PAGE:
The grease inlet can be locked in place, preferably by a recessed bolt lock 36 located in the front end 29 of the grate 28. The front end 29 of the grate 28 is configured to be substantially parallel to the ledge 23 of the grease inlet when locked. The recessed bolt lock 36 extends through the ledge 23 to the receiver 38, which extends generally from the front sidewall 16 c of the tank. Thus both the grate 28 and the grease inlet 20 are in their closed positions, locked to the receiver 38. In other embodiments, the recessed bolt lock may also couple with a receiver attached to the top of the tank or directly to a wall of the tank. A mated security wrench key (not shown), similar to those used with locking lug nuts for automobile wheels, provides a preferred mechanism for securing the grease inlet in place. However, other locking mechanisms that can be protectively recessed in the grease inlet also can be used.
The entire grease inlet is covered by a lid 40 coupled to the top of the tank. For ease of use, the lid is made of a strong, but lightweight, durable plastic. Alternatively, a rigid, durable, lightweight rubber, metal, or composite material is used. In the embodiment shown in FIGS. 1 and 2, a rear edge 42 of the lid is secured to a rod attached to the top of the tank. The lid is configured to movably couple with the rod by a pair of hinge flanges 46 a, 46 b. In an alternate embodiment, a rear edge of the lid is attached to the same rod 32 about which the grease inlet can pivot. A handle 48 at the opposite edge of the lid enables the lid to be lifted away from the grease inlet when grease is to be added or drained from the tank.
To reduce rust caused by water, and exposure to the elements, the bottom 14 of the tank is sloped from the outside edges of the left and right walls 16 a, 16 b toward the center line 15 of the bottom surface, allowing liquid runoff and preventing moisture build-up. This is shown in FIG. 1. Alternatively, the bottom can slope entirely from one sidewall to another, laterally or longitudinally. The top 12 of the tank is also sloped, from one sidewall to another or, as shown in FIGS. 1 and 2, from a portion of the tank generally adjacent the lid hinge mechanism toward the rear end of the tank. Other sloped configurations can also be used.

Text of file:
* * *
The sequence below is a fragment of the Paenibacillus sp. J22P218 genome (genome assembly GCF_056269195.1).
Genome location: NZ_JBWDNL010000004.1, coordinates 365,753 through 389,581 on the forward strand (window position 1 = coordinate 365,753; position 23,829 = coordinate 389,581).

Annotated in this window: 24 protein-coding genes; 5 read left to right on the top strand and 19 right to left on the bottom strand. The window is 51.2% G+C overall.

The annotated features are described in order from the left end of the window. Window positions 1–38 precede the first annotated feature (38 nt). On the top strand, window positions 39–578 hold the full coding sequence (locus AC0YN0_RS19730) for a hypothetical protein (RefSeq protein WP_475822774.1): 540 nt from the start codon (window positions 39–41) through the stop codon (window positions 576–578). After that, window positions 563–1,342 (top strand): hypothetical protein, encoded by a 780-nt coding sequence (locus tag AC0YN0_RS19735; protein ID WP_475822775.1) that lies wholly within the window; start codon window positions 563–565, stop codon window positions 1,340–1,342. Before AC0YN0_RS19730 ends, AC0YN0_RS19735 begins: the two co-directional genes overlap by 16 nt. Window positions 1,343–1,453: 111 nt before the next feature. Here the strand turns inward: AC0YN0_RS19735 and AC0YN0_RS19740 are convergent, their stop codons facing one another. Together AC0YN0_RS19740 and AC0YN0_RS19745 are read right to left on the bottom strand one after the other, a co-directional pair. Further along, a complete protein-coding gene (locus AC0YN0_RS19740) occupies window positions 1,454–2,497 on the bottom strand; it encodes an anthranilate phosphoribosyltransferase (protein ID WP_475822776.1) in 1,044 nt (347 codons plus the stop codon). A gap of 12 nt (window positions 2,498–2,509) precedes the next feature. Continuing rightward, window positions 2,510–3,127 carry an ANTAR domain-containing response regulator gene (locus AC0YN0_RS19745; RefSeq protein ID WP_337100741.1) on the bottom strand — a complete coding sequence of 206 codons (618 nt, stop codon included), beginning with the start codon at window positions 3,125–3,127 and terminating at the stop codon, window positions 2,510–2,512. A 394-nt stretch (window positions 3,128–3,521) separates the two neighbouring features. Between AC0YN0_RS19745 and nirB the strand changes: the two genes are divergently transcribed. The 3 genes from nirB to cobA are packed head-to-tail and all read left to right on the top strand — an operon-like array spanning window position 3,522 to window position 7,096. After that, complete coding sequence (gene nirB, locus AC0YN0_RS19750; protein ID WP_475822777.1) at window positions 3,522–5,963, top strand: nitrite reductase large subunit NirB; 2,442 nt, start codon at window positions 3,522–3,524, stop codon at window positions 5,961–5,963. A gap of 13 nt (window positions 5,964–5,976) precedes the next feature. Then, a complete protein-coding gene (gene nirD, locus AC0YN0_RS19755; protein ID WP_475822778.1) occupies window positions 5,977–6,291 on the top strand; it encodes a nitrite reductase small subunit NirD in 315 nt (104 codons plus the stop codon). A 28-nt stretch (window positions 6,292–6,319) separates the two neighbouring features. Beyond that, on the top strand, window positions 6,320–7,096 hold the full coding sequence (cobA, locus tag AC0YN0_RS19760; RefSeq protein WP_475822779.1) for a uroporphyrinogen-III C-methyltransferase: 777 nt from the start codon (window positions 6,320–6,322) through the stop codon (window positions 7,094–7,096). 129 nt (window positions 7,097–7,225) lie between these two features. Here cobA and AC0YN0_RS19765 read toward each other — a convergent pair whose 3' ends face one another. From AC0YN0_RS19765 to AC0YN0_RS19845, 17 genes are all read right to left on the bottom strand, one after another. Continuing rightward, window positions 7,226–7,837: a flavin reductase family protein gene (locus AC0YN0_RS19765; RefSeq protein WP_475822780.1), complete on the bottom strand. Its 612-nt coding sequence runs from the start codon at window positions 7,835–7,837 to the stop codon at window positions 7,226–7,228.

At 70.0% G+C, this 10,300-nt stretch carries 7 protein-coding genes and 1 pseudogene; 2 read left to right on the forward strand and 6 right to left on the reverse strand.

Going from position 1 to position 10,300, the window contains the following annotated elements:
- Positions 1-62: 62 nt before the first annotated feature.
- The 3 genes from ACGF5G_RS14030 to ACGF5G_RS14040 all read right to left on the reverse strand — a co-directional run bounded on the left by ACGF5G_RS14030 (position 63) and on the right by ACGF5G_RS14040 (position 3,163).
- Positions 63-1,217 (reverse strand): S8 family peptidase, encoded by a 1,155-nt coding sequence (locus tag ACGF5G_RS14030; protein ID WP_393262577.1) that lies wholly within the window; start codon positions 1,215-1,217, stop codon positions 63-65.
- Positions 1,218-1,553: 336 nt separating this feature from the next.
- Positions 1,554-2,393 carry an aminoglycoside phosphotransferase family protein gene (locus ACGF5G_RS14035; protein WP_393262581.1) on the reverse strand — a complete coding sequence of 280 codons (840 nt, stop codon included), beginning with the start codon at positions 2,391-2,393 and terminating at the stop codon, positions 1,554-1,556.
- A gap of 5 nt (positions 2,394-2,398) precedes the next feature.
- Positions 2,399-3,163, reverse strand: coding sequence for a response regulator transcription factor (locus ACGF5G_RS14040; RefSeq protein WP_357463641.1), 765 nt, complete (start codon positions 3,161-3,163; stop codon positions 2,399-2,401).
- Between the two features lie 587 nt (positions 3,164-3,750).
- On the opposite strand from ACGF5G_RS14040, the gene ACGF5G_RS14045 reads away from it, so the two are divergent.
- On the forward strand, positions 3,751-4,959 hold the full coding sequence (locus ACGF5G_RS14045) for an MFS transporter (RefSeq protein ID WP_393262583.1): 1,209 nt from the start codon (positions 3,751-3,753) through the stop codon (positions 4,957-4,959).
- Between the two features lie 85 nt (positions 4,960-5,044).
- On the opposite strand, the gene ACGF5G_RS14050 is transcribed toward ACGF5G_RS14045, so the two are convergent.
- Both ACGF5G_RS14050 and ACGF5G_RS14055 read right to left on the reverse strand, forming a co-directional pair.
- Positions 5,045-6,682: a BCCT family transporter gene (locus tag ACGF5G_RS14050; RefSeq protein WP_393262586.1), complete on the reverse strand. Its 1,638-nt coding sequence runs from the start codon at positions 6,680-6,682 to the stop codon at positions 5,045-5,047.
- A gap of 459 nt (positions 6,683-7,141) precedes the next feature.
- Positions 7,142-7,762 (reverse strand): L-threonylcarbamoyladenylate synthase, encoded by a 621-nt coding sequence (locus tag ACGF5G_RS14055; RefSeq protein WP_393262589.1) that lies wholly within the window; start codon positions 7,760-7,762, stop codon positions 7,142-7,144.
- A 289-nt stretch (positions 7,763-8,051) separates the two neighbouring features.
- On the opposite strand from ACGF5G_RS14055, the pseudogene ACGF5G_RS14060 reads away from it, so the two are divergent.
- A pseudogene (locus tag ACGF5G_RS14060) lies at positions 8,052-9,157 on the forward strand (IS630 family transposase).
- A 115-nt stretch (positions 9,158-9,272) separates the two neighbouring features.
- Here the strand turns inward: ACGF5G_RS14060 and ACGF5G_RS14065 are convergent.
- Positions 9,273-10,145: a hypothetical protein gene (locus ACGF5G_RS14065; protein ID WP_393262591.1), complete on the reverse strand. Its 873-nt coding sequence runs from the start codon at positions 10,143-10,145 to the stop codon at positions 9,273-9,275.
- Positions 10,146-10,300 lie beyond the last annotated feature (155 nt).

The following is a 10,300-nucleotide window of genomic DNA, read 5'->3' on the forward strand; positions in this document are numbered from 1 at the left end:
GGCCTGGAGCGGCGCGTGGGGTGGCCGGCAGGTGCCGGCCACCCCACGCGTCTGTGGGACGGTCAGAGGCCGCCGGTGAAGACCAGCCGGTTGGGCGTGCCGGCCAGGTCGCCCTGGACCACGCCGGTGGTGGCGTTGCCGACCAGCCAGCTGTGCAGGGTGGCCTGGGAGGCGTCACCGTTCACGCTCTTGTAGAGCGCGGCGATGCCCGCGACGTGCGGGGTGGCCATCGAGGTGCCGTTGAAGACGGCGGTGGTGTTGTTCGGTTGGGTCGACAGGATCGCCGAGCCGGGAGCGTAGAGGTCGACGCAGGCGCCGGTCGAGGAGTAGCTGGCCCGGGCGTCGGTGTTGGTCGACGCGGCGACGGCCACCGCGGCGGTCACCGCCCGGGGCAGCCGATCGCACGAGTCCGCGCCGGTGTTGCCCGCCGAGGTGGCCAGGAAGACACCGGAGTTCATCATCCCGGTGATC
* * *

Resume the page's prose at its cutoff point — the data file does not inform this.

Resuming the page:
When the grease storage tank is to be used in colder climates where the ambient temperature may cause solidification of the grease inside the tank, a heating mechanism is provided. A preferred embodiment is shown in FIG. 2. A hollow heating tube 60 is located inside the tank, at or near the tank bottom, extending the length of the tank. Preferably, the heating tube is constructed of three inch square steel tubing, but it will be appreciated that any thermally conductive material capable of withstanding high heat and extended submersion in grease, and of such a size to accommodate a resistive heating element, can be used. A resistive heating element 62 is located inside the tube and is electrically coupled to a heating element controller 64, which is electrically coupled to an electric power source (not shown). In a preferred configuration, a first end 66 of the heating tube is welded to or otherwise sealingly secured to the interior of the front tank wall 16 c, while a second end 68 of the heating tube is attached to the interior of the rear tank wall 16 d to prevent escape of grease. The second end 68 of the heating tube is functionally connected to the heating element controller 64, which is attached the exterior of rear tank wall 16 d. A plurality of perforations (not shown) along the length of the heating tube allow liquid grease to enter the tube from the top as the tank is filled. Preferably, the perforations are spaced along the upper surface of the tube 60, aligned on the centerline. Consequently, the heating element will be completely enveloped by liquid grease, even when the level of grease in the tank is below the heating tube level. This is important, as many resistive heating elements are designed to operate only when immersed in a liquid, and would otherwise fail if operated in open air, due to the greatly reduced heat transfer of air as compared to liquid grease. In another embodiment, the perforations could also be located along the sides of the tube, preferably above the midpoint, but at least high enough that the level of grease remaining in the tube is above the heating element.
It will be appreciated that, as an alternative to the use of a heating element, an external heat source, such as a torch, can be applied directly to the bottom or sides of the tank to heat the grease.